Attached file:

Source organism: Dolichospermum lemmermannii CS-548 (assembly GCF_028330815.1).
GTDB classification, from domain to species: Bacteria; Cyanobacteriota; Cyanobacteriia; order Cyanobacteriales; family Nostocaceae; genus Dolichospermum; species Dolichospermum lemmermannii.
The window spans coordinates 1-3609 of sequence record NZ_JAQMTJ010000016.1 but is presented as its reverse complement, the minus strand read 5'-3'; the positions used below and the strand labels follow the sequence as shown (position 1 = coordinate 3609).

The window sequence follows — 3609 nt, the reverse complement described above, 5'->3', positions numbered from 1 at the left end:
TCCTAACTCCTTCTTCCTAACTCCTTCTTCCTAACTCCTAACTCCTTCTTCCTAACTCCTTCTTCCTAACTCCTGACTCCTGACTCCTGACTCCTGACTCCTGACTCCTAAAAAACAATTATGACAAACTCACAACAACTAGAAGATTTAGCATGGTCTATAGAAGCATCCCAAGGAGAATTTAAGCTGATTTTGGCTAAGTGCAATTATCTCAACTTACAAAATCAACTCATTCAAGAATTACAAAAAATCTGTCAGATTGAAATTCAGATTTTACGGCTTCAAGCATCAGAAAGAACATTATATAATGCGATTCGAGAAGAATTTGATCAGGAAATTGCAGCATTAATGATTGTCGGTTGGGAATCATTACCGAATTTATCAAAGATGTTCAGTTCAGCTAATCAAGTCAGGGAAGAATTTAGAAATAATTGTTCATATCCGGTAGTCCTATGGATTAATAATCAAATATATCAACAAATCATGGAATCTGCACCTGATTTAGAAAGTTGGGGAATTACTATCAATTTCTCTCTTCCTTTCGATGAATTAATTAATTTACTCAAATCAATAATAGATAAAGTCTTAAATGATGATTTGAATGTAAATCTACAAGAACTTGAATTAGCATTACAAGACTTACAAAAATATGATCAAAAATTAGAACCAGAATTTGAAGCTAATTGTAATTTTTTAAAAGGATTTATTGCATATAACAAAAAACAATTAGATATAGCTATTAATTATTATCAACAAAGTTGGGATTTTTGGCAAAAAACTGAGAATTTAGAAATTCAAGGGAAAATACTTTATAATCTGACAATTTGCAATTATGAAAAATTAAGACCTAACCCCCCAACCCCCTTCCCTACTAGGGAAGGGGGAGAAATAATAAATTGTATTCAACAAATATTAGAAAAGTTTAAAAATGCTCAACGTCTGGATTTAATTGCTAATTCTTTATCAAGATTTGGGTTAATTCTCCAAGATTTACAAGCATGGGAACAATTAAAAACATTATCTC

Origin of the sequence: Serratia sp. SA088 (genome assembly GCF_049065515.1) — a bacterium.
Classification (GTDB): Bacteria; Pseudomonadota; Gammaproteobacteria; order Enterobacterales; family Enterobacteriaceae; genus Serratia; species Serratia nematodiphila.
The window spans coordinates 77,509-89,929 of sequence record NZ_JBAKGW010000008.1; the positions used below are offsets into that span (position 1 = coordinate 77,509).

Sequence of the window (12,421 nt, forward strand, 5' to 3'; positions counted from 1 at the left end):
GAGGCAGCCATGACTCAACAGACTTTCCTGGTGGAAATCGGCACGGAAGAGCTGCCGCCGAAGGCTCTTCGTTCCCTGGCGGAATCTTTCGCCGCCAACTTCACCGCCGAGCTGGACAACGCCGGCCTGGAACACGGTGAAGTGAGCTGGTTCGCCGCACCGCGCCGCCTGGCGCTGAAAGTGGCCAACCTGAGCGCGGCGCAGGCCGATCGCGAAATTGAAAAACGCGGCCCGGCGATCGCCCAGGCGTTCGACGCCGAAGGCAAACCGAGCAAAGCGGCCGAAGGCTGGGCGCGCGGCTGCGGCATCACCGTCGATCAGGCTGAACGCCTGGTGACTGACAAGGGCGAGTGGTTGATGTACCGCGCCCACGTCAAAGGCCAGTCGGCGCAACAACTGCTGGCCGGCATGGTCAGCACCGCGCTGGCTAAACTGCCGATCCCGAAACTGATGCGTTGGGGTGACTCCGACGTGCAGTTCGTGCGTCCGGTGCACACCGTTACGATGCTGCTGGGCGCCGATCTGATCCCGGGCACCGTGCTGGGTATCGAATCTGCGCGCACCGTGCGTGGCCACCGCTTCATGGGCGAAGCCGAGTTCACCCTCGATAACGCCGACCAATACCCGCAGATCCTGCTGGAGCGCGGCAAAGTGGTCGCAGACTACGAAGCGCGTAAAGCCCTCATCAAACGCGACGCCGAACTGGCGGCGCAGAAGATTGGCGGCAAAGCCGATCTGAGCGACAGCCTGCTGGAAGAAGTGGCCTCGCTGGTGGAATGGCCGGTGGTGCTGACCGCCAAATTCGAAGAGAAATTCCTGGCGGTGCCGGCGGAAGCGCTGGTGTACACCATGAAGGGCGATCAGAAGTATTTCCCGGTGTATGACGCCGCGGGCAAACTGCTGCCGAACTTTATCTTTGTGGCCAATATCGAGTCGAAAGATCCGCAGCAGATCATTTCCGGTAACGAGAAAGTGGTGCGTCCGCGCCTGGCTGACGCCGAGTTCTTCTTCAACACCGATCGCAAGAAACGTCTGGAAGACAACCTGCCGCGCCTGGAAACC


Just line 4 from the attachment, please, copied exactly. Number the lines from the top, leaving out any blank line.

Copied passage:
The window sequence follows — 3609 nt, the reverse complement described above, 5'->3', positions numbered from 1 at the left end: